letting go

I read a dozen mothers say they aren't ready for their babies to go off to school. But every child must, and so of course they will, never mind the mother's instinct to not let her small child go from the shelter of her arms, the gentle peace of a free childhood ...

I didn't let my child go. There was one week when I seriously considered it, when we lived next to a school and I heard all the laughter at lunch time, and it felt like the roar of all society saying you should, every child must. So I enrolled her there, and cried all weekend. I felt as if I'd been fighting a great war for years and now was surrendering for no good reason at all. At the end of the weekend, I cancelled her enrollment and held her close, that she could stay free.

Why must we always let go? Let go of love, of pain? What about holding on for all it's worth? I don't understand the pursuit of detachment. What a lonely way to live. And I don't understand why we listen to other people who make a profit from our broken instincts.

I will hold on to dark memories. They are my memories. I will not dwell in them, but why would I vivisect my soul to be rid of them?

I will hold on to my love. I won't let it be unhooked from me, stored away from me, appropriated by others, screened remotely.

I will hold on to fear, for it illuminates my love. I will hold on to the loam and forest and western skies where I belong, no matter where I end up.

I will not believe that every single writer needs an editor to make their words worthwhile. I will hold on to my creative voice. I will keep myself.

I will keep copyright on my words and pictures. I will not let go of what I know to be right, even if the rest of the world is merrily going in the opposite direction.

I will not relinquish my heart. I will not give it up to you - but I will share it with you, all of it, and all my bones and sorrows and dreams too.

The only thing I will set loose is the idea that I should anything just because someone else says so. I will hold on to a deeper truth.


  1. Sometimes holding on can be be a release, a form of closure. Other times it can be the only thing holding us back from having room for change.
    All in all, we should all hold on to our beliefs and what we are passionate about. Thanks for sharing your thoughts!

  2. Thanks for your thoughts. I agree with you in part, but I think we can create change within the space where we stand. Going deep, rather than moving on. Of course, I'm not talking about specifics - for example, if you're in an abusive relationship, moving on is important and good. But then keep what happened to you, and nourish it, and help it to grow into something good and beautiful and healthy.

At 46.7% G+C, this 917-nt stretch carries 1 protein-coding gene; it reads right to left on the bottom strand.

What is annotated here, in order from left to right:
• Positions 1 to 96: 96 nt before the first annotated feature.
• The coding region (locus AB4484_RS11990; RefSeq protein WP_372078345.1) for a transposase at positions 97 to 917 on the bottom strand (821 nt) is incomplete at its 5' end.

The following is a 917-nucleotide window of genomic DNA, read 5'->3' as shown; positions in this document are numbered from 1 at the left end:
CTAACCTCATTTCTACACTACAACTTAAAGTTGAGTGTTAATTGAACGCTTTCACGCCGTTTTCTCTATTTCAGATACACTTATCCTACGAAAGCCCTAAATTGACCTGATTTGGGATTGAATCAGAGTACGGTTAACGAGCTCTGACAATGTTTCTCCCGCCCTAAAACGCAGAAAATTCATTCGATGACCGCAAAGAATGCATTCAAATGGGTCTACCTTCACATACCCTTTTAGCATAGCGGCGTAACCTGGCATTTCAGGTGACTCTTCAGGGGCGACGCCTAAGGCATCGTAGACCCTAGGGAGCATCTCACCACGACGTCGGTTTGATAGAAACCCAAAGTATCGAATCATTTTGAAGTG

3. I loved these thoughts of yours! But, to my mind each one of your points illustrates a strong detachment from the exterior noise of the world.

    As a spiritual practice, detachment is simply emptying oneself of all that is not God, so that God can fill us with Himself. St. John of the Cross said, "Whether it be a strong cable or a delicate thread that holds the bird, it matters not if it really detains it; for until the cord be broken, the bird cannot fly. So also the soul, held by bonds of human attachments, however slight they may be, cannot while they last, fly upward to God.” Attachment to the Spirit's movement and whisper in our hearts is the essence of detachment to the world's clamor.

  4. "And I don't understand why we listen to other people who make a profit from our broken instincts".
    Yes - absolutely. There's a lot of guilt and shaming too around not letting go quickly, (even immediately following a wounding). I see it as part of a wider dilemma that is essentially a fear of the dark, (one's own especially). An airbrushed life lived only in the light and on the surface.
    Yet sometimes what we create may be born from holding hard and deeply.
    Bit of a tangent. Anyway, I love this. x

    1. "There's a lot of guilt and shaming too around not letting go quickly, (even immediately following a wounding)....An airbrushed life lived only in the light and on the surface.